Arthur Paul SCOTT, a minor, by and through his guardian ad litem, Henry R. Scott, Plaintiff and Appellant, v. PACIFIC COAST BORAX CO., a corporation; Borax Consolidated, Ltd., a corporation, et al., Defendants. Borax Consolidated, Ltd., doing business as Pacific Coast Borax Co., Division of Borax Consolidated, Ltd., Respondent.
The question in this case is whether the circumstances of plaintiff's injury bring compensation therefor under the exclusive jurisdiction of the Industrial Accident Commission. In granting defendant's motion for a nonsuit, the trial court so held. We have concluded that decision is correct.
In 1951, plaintiff, then 16 years of age, began working for defendant on weekends, when needed, in its hotel and coffee shop at Death Valley Junction, in Inyo County. This hamlet is owned exclusively by defendant. It consists of a hotel, coffee shop, store, small first aid station, a gas station and garage, an old, inoperative mill, and eight or ten houses, some of which were occupied by defendant's employees and others were rented. Plaintiff's father, who was an employee of the State Highway Department, resided in one of them. With the arrival of summer, defendant closed its hotel operations. Thus plaintiff's intermittent, part-time employment at the Junction was terminated. He did, however, work ‘a few days' for defendant in August at its Furnace Creek Ranch in Death Valley ‘colonizing trees and cutting dates and thinning them.’ After plaintiff resumed school in the fall of 1951 and until May, 1952, when the season ended, he waited on tables and acted as bus boy at defendant's coffee shop on weekends and holidays when needed. But this ‘wasn't very often.’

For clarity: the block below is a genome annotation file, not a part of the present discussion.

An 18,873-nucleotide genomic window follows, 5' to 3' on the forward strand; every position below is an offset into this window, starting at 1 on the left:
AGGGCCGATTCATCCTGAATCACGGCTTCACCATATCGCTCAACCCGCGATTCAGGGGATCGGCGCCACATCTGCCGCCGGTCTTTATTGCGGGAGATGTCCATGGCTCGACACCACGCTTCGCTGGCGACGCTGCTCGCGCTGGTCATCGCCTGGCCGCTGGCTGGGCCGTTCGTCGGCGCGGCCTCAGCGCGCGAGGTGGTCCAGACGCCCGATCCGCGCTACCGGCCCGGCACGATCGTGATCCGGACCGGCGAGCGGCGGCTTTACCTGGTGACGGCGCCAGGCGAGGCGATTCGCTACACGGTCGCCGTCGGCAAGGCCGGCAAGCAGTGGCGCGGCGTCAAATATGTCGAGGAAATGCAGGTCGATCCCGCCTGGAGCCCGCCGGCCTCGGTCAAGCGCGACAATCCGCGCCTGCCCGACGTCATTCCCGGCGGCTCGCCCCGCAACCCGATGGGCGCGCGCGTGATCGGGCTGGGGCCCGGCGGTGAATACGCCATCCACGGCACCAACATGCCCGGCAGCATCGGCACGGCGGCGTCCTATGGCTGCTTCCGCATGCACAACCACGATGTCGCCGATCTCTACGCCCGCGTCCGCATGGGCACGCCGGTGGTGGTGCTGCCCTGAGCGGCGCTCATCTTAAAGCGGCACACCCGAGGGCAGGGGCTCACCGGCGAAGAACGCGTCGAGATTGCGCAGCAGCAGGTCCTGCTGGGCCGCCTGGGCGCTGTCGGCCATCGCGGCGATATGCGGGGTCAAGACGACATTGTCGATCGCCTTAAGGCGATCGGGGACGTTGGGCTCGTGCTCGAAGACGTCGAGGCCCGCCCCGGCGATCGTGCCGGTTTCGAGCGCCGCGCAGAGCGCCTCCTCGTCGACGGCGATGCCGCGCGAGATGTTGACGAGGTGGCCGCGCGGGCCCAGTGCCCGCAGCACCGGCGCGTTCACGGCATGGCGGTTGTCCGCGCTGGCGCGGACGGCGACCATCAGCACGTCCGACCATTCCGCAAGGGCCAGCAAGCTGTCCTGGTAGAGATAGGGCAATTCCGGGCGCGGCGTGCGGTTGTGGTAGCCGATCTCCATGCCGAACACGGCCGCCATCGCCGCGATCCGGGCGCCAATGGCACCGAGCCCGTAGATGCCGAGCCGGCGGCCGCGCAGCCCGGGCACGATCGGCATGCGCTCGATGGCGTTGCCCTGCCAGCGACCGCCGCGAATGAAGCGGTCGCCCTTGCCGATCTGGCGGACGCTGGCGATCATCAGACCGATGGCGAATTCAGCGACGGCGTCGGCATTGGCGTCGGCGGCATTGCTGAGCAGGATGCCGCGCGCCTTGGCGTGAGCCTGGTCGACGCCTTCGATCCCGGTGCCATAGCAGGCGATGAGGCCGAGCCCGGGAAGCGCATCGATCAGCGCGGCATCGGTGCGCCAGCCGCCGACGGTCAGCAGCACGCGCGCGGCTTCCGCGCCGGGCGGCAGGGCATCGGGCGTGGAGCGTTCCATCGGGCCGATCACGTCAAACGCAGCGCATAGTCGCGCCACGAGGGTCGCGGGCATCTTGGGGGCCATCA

When school closed the middle of May, 1952, plaintiff went to work in Ash Meadows, Nevada (about 15 miles from Death Valley Junction), for a Mr. McCall, digging clay in the clay pits. He worked there until the middle of July, when he returned home.
Plaintiff was ready to leave on a vacation with his parents in late July, 1952, when Hank Kimbrough, assistant superintendent of all defendant's operations in that area, offered plaintiff a job at the Junction which had formerly been held by Dick Hobbs, who had left. Kimbrough asked plaintiff whether he would work a couple or three days—until they could get somebody—and told him ‘it would be a good summer job for you to work in the gasoline station * * *’ Kimbrough explained he would gather the garbage in the morning, take it to the dump, and then pull the ice, and deliver it to the different ice boxes. The other duties would be to stay around the gas station and service the cars that came in. The hours were from 6:00 a. m. to 2:30 p. m., with half an hour off at noon for lunch on his own time. Although there was no discussion about wages, plaintiff decided to forego his vacation plans and take the job. He started to work that noon. Plaintiff did the same things that Dick Hobbs had done, except plaintiff did not start the power generator in the morning. This was started by Jim Kennedy, an older employee, who usually got there before plaintiff, who, however, had his own key. Kennedy would be leaving about the time plaintiff arrived for work at the station. Kennedy's regular shift, however, was from 2:30 p. m., to eleven at night. Kennedy acquainted plaintiff with the prices of the items that were for sale in the service station. Plaintiff worked seven days a week but otherwise did not put in any overtime.